Sunday, February 25, 2024

Nagaland redrawing map with British-era documents

Nearly 30 years after losing its map, Nagaland has finally got down to drawing one with the help of a number of old British-era maps of the northeast provided to it by National Archives of India, reports Times News Network.
Though the state had lost its map after submitting it to the Centre in 1979, it came as a shock to the home ministry in September last year when the loss was brought to light by Nagaland during its submission before the Local Commission on Border.
TOI had first reported the loss on September 10 last year — leading the home ministry to pursue the matter with Survey of India, National Archives, state archive of Assam and National Library, Kolkata, to help Nagaland reconstruct the map all over again.
While National Archives has given 53 old maps of northeast to Nagaland, National Library and Assam state archive have been asked by the home ministry to make the requisite information available to the state so that it can draw its line of jurisdiction as early as possible.
In a glaring instance of callous handling of vital public documents, neither the Centre nor the state could keep the original documents safe.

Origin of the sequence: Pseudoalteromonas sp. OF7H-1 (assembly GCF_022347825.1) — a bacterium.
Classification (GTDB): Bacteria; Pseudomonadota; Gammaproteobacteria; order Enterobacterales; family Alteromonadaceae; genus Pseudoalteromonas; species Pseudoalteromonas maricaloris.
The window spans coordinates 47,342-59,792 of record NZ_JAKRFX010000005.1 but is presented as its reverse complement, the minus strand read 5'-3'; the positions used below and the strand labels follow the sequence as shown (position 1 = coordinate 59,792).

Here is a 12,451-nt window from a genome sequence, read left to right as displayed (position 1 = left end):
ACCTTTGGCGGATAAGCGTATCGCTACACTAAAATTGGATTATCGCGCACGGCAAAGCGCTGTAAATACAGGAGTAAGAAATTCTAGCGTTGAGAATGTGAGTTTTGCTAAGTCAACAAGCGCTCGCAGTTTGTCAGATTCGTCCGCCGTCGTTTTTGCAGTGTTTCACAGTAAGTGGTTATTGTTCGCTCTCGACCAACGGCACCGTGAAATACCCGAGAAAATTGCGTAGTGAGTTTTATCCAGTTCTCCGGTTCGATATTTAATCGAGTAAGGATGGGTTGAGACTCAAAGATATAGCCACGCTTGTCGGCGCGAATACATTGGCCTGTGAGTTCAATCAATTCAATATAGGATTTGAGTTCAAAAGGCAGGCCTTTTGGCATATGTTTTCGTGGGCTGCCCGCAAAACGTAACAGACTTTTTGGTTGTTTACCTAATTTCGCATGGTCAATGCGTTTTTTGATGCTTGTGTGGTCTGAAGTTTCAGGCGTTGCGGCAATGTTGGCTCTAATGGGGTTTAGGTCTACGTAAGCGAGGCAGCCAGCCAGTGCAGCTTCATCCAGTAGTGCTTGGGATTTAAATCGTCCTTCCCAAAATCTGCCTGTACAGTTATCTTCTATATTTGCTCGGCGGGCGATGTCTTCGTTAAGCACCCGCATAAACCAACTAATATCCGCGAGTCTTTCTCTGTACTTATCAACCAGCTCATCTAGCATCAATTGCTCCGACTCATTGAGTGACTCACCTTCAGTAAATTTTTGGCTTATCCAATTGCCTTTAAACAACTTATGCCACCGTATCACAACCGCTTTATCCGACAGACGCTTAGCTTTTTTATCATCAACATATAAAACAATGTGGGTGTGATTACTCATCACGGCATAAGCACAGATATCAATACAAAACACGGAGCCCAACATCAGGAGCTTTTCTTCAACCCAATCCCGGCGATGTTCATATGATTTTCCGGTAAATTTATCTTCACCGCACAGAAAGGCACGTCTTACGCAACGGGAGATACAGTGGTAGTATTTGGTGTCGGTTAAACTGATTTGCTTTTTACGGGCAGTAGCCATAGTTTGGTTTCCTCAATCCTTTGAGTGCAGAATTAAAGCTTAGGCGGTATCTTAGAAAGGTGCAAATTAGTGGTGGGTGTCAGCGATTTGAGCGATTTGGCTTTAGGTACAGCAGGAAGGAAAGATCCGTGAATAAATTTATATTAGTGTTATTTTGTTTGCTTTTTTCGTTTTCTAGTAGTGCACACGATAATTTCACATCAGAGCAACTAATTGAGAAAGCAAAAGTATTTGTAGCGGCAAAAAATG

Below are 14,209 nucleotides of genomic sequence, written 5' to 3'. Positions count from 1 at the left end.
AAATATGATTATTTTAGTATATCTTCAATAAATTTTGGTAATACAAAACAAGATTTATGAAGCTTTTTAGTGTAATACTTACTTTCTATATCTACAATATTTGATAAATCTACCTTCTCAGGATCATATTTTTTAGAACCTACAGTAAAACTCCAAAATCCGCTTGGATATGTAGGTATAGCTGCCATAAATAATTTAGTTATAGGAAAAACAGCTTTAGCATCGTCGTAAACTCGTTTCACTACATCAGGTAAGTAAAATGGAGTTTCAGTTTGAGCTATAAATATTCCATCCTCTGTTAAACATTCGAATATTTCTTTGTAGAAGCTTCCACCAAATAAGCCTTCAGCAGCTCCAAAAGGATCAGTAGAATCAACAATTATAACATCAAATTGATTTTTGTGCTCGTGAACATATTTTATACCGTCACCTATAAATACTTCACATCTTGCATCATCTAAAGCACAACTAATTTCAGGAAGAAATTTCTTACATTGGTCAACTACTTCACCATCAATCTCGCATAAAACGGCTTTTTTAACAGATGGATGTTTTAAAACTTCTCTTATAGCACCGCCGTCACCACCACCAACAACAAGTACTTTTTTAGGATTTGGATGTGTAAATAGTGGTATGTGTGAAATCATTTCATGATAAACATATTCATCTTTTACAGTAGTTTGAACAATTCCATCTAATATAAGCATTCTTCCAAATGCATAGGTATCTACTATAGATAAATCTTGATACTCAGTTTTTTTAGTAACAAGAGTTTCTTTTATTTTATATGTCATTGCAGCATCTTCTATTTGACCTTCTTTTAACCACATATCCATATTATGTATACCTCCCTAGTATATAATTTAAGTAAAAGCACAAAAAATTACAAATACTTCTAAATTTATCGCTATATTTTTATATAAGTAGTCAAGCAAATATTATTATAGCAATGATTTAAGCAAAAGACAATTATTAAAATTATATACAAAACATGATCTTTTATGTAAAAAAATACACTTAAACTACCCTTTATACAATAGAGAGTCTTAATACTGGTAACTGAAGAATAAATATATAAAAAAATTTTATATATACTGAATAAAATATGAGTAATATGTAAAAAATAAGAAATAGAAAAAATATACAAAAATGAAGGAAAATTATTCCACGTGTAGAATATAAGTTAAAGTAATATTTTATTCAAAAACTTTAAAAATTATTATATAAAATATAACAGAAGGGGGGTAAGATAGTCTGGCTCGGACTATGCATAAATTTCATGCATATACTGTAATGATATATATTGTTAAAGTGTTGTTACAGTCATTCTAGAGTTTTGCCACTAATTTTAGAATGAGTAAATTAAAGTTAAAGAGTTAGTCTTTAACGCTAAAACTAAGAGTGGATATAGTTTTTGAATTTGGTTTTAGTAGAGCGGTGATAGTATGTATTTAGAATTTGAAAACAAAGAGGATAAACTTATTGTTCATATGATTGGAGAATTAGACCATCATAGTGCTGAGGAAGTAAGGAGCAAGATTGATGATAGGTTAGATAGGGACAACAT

Officials in the home ministry, however, said it was actually Assam’s responsibility to keep the documents/maps safe as it was handed over to the state government which has boundary disputes with Nagaland.
Assam, however, lost it. Nagaland, meanwhile, witnessed large-scale violence sparked by insurgents’ demand to carve out Greater Nagaland by extending the existing boundaries of the state — which came into existence in 1963.
It, however, remains a mystery why the home ministry, which received the original documents including map of Nagaland, did not keep a copy of what it got in 1979.

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